HomespacerAbout UsspacerWhat We DospacerResourcesspacerGalleryspacerContact Us

10,000 Years BC banner
Background photo by kind permission of laughingmackerel


10,000 Years BC - Gallery

A small selection of photos taken on our visits to Prehistoric sites and Museums. These images and many others form part of the resource pack given to schools after our KS2 Prehistory and Archaeology workshop sessions.

 


Chauvet Cave Artists
Reconstruction of an artist at work in the Chauvet Cave, where some of the oldest known
cave art has been discovered.


Modern graffiti - did cave art serve a similar purpose? Like cave artists, modern street
artists use particular sites and often over-write their images onto earlier images.


La Madeleine Bison
The La Madeleine Bison, thought to have been carved onto a spear thrower
during the late Palaeolithic.


Faon et Oiseau
The 'Faon aux l'Oiseaux' decorated spear thrower found in southern France,
carved from reindeer antler between 12,000 and 17,000 years ago.


Hunting Party
This scene inscribed on bone is thought to show a hunting party armed with spears or darts.


Pierced Teeth
Cave Lion teeth modified by human hands, to turn them into either a necklace
or clothing decorations.


Abri Pataud Strata
Archaeological layers in the Abri Pataud Palaeolithic rock shelter site. The natural cliff face can be seen in
the top right of the photo. Occasional roof collapses sealed ancient occupation debris for millennia.


Abri Pataud Ibex
One of the hardest parts of discovering cave art is recognising it. The red outline surrounds an ancient carving of an Ibex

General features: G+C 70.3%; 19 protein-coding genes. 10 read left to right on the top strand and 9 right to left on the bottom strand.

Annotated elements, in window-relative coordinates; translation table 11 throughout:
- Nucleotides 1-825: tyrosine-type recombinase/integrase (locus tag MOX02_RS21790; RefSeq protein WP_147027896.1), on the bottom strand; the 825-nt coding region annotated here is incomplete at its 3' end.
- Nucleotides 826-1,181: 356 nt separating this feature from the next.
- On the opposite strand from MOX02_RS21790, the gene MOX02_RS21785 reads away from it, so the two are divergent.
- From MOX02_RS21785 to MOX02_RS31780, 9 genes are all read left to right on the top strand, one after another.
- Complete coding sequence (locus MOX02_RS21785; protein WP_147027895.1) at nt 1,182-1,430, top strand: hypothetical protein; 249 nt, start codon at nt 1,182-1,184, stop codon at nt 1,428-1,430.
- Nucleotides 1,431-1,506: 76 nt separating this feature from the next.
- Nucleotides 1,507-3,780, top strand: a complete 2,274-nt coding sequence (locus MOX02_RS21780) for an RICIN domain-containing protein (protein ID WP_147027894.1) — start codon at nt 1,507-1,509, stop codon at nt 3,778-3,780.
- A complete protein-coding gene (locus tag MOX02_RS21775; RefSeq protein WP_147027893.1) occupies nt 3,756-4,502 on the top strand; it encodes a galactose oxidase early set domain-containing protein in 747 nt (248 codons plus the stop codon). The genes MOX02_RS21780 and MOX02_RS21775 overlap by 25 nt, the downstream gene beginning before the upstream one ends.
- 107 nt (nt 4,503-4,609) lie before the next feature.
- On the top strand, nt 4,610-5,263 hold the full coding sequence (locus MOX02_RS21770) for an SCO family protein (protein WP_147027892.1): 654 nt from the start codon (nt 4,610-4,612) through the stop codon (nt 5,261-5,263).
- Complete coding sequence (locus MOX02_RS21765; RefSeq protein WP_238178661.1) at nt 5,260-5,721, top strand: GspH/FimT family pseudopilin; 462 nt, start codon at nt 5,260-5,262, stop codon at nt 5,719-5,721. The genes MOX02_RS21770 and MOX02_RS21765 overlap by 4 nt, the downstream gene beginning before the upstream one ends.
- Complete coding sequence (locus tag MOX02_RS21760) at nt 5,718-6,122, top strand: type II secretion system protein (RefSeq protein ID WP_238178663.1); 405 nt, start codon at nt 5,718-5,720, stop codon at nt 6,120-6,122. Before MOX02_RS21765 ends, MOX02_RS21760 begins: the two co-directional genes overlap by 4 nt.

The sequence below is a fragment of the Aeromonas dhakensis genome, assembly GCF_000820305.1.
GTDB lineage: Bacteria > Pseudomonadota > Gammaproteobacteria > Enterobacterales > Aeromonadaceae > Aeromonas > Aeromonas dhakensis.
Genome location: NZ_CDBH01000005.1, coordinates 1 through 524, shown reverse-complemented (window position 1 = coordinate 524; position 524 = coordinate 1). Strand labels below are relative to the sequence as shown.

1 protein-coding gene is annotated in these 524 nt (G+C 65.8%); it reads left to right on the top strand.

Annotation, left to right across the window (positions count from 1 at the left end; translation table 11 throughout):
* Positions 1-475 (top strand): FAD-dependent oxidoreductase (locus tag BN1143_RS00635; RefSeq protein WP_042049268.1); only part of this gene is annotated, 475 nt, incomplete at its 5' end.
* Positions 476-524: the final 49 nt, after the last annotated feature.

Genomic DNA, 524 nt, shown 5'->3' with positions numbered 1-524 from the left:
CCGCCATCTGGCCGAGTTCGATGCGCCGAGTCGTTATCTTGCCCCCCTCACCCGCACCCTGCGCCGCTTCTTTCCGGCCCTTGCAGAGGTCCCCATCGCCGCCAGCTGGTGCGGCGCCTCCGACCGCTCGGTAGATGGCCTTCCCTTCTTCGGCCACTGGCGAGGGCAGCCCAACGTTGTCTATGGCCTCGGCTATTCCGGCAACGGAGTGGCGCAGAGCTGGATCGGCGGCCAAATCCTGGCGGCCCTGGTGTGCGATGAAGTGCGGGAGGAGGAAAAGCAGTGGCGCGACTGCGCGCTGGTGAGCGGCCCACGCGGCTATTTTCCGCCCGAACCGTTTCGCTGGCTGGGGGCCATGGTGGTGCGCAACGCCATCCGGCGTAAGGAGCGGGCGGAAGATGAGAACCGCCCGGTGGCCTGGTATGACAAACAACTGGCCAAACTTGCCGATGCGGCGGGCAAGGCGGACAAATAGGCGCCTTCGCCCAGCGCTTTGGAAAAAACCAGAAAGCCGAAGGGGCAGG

found in the ceiling of the Abri Pataud rock shelter. Its large curved horns can be seen in the upper part of the outline.


Harpoons
A selection of harpoon heads, carved from either bone or antler. The lugs at the base may have been
to prevent them rotating on the wooden shaft, or possibly for lining up additional heads.


Palaeofacts: Did you know in May 2013 a Woolly Mammoth frozen into the North Siberian permafrost was discovered in such a complete state of preservation that the carcass oozed liquid blood as it began to thaw out. Carbon-dated to around 40,000 years old, the Mammoth (nicknamed Buttercup) died at a time when our Neanderthal relatives were still walking the Earth. Scientists are hoping to recover sufficient DNA from Buttercup to be able to clone a Mammoth in the future, but intact uncontaminated DNA in such an ancient animal is extremely difficult to find.


Winter backdrop image reproduced by kind permission of laughingmackerel.
All other site content, knowingly retro design and images are copyright 10000yearsbc.co.uk